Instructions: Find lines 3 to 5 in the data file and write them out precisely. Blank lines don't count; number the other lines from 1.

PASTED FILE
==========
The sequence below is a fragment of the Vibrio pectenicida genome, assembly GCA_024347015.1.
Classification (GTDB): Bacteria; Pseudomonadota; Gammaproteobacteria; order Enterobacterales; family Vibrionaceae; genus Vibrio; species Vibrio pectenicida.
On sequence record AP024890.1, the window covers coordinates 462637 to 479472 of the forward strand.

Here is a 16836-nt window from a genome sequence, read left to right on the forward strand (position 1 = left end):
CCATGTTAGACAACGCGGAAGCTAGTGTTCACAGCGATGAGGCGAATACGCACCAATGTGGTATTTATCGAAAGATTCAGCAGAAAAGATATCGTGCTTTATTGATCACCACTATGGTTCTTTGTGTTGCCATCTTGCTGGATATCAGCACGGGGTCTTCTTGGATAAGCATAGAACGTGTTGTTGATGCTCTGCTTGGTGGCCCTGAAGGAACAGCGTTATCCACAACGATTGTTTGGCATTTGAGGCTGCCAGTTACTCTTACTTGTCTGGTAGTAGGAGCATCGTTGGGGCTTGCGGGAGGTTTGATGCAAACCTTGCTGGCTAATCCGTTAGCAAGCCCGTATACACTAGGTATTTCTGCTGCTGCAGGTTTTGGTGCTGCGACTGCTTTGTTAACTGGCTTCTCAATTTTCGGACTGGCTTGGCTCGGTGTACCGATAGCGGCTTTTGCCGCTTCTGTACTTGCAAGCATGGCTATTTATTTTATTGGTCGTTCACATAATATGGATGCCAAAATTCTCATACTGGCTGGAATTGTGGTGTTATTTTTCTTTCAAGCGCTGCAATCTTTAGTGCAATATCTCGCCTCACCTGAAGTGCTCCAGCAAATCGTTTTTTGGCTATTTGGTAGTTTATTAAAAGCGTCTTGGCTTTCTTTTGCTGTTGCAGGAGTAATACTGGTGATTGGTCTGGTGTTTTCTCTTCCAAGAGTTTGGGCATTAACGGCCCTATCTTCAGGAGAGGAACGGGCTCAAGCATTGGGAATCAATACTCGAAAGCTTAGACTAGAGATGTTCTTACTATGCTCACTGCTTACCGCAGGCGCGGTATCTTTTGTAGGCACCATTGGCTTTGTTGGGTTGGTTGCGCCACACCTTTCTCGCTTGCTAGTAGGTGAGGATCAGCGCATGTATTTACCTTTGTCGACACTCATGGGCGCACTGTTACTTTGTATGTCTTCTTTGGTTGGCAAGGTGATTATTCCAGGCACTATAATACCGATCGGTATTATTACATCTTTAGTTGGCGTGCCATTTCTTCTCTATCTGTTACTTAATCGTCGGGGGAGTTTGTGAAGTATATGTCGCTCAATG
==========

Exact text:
On sequence record AP024890.1, the window covers coordinates 462637 to 479472 of the forward strand.

Here is a 16836-nt window from a genome sequence, read left to right on the forward strand (position 1 = left end):
CCATGTTAGACAACGCGGAAGCTAGTGTTCACAGCGATGAGGCGAATACGCACCAATGTGGTATTTATCGAAAGATTCAGCAGAAAAGATATCGTGCTTTATTGATCACCACTATGGTTCTTTGTGTTGCCATCTTGCTGGATATCAGCACGGGGTCTTCTTGGATAAGCATAGAACGTGTTGTTGATGCTCTGCTTGGTGGCCCTGAAGGAACAGCGTTATCCACAACGATTGTTTGGCATTTGAGGCTGCCAGTTACTCTTACTTGTCTGGTAGTAGGAGCATCGTTGGGGCTTGCGGGAGGTTTGATGCAAACCTTGCTGGCTAATCCGTTAGCAAGCCCGTATACACTAGGTATTTCTGCTGCTGCAGGTTTTGGTGCTGCGACTGCTTTGTTAACTGGCTTCTCAATTTTCGGACTGGCTTGGCTCGGTGTACCGATAGCGGCTTTTGCCGCTTCTGTACTTGCAAGCATGGCTATTTATTTTATTGGTCGTTCACATAATATGGATGCCAAAATTCTCATACTGGCTGGAATTGTGGTGTTATTTTTCTTTCAAGCGCTGCAATCTTTAGTGCAATATCTCGCCTCACCTGAAGTGCTCCAGCAAATCGTTTTTTGGCTATTTGGTAGTTTATTAAAAGCGTCTTGGCTTTCTTTTGCTGTTGCAGGAGTAATACTGGTGATTGGTCTGGTGTTTTCTCTTCCAAGAGTTTGGGCATTAACGGCCCTATCTTCAGGAGAGGAACGGGCTCAAGCATTGGGAATCAATACTCGAAAGCTTAGACTAGAGATGTTCTTACTATGCTCACTGCTTACCGCAGGCGCGGTATCTTTTGTAGGCACCATTGGCTTTGTTGGGTTGGTTGCGCCACACCTTTCTCGCTTGCTAGTAGGTGAGGATCAGCGCATGTATTTACCTTTGTCGACACTCATGGGCGCACTGTTACTTTGTATGTCTTCTTTGGTTGGCAAGGTGATTATTCCAGGCACTATAATACCGATCGGTATTATTACATCTTTAGTTGGCGTGCCATTTCTTCTCTATCTGTTACTTAATCGTCGGGGGAGTTTGTGAAGTATATGTCGCTCAATG